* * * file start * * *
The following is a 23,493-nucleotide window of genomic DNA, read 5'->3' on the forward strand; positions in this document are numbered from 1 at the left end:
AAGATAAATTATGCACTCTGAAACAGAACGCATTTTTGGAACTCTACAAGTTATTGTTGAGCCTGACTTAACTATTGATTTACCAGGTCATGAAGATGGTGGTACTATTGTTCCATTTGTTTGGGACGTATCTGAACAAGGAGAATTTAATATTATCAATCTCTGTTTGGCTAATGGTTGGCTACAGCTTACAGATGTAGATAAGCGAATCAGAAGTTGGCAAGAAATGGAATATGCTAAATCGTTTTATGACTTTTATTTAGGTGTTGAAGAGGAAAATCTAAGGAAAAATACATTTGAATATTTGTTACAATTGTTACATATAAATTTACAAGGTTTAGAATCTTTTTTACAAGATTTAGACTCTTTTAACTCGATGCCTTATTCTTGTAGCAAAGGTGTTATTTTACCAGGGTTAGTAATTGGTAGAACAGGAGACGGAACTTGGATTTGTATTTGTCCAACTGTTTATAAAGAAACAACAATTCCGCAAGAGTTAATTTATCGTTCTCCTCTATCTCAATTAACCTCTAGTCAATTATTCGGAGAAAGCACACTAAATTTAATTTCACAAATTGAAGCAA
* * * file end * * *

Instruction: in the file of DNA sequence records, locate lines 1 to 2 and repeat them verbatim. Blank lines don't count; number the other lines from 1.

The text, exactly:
The following is a 23,493-nucleotide window of genomic DNA, read 5'->3' on the forward strand; positions in this document are numbered from 1 at the left end:
AAGATAAATTATGCACTCTGAAACAGAACGCATTTTTGGAACTCTACAAGTTATTGTTGAGCCTGACTTAACTATTGATTTACCAGGTCATGAAGATGGTGGTACTATTGTTCCATTTGTTTGGGACGTATCTGAACAAGGAGAATTTAATATTATCAATCTCTGTTTGGCTAATGGTTGGCTACAGCTTACAGATGTAGATAAGCGAATCAGAAGTTGGCAAGAAATGGAATATGCTAAATCGTTTTATGACTTTTATTTAGGTGTTGAAGAGGAAAATCTAAGGAAAAATACATTTGAATATTTGTTACAATTGTTACATATAAATTTACAAGGTTTAGAATCTTTTTTACAAGATTTAGACTCTTTTAACTCGATGCCTTATTCTTGTAGCAAAGGTGTTATTTTACCAGGGTTAGTAATTGGTAGAACAGGAGACGGAACTTGGATTTGTATTTGTCCAACTGTTTATAAAGAAACAACAATTCCGCAAGAGTTAATTTATCGTTCTCCTCTATCTCAATTAACCTCTAGTCAATTATTCGGAGAAAGCACACTAAATTTAATTTCACAAATTGAAGCAA